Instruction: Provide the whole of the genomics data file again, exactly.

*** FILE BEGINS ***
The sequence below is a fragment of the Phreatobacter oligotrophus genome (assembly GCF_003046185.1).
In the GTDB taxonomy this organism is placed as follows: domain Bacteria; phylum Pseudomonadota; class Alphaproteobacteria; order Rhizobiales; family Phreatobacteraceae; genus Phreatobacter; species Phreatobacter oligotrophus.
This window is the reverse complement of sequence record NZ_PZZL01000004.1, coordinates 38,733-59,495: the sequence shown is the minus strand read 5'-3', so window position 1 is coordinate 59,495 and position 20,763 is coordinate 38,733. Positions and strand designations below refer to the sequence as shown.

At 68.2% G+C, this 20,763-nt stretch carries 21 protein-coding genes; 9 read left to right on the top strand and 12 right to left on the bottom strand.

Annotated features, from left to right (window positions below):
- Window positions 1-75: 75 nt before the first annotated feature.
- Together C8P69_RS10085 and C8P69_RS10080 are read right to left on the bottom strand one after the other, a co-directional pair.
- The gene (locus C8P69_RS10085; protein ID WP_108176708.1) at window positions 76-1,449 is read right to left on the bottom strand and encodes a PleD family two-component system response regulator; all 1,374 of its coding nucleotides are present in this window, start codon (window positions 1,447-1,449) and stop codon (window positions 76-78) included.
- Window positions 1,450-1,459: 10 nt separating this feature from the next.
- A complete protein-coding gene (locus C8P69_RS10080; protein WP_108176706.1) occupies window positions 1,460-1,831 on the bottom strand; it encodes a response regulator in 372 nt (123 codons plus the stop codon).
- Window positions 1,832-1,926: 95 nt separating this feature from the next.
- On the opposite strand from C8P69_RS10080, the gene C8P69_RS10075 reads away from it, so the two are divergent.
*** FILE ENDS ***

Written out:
The sequence below is a fragment of the Phreatobacter oligotrophus genome (assembly GCF_003046185.1).
In the GTDB taxonomy this organism is placed as follows: domain Bacteria; phylum Pseudomonadota; class Alphaproteobacteria; order Rhizobiales; family Phreatobacteraceae; genus Phreatobacter; species Phreatobacter oligotrophus.
This window is the reverse complement of sequence record NZ_PZZL01000004.1, coordinates 38,733-59,495: the sequence shown is the minus strand read 5'-3', so window position 1 is coordinate 59,495 and position 20,763 is coordinate 38,733. Positions and strand designations below refer to the sequence as shown.

At 68.2% G+C, this 20,763-nt stretch carries 21 protein-coding genes; 9 read left to right on the top strand and 12 right to left on the bottom strand.

Annotated features, from left to right (window positions below):
- Window positions 1-75: 75 nt before the first annotated feature.
- Together C8P69_RS10085 and C8P69_RS10080 are read right to left on the bottom strand one after the other, a co-directional pair.
- The gene (locus C8P69_RS10085; protein ID WP_108176708.1) at window positions 76-1,449 is read right to left on the bottom strand and encodes a PleD family two-component system response regulator; all 1,374 of its coding nucleotides are present in this window, start codon (window positions 1,447-1,449) and stop codon (window positions 76-78) included.
- Window positions 1,450-1,459: 10 nt separating this feature from the next.
- A complete protein-coding gene (locus C8P69_RS10080; protein WP_108176706.1) occupies window positions 1,460-1,831 on the bottom strand; it encodes a response regulator in 372 nt (123 codons plus the stop codon).
- Window positions 1,832-1,926: 95 nt separating this feature from the next.
- On the opposite strand from C8P69_RS10080, the gene C8P69_RS10075 reads away from it, so the two are divergent.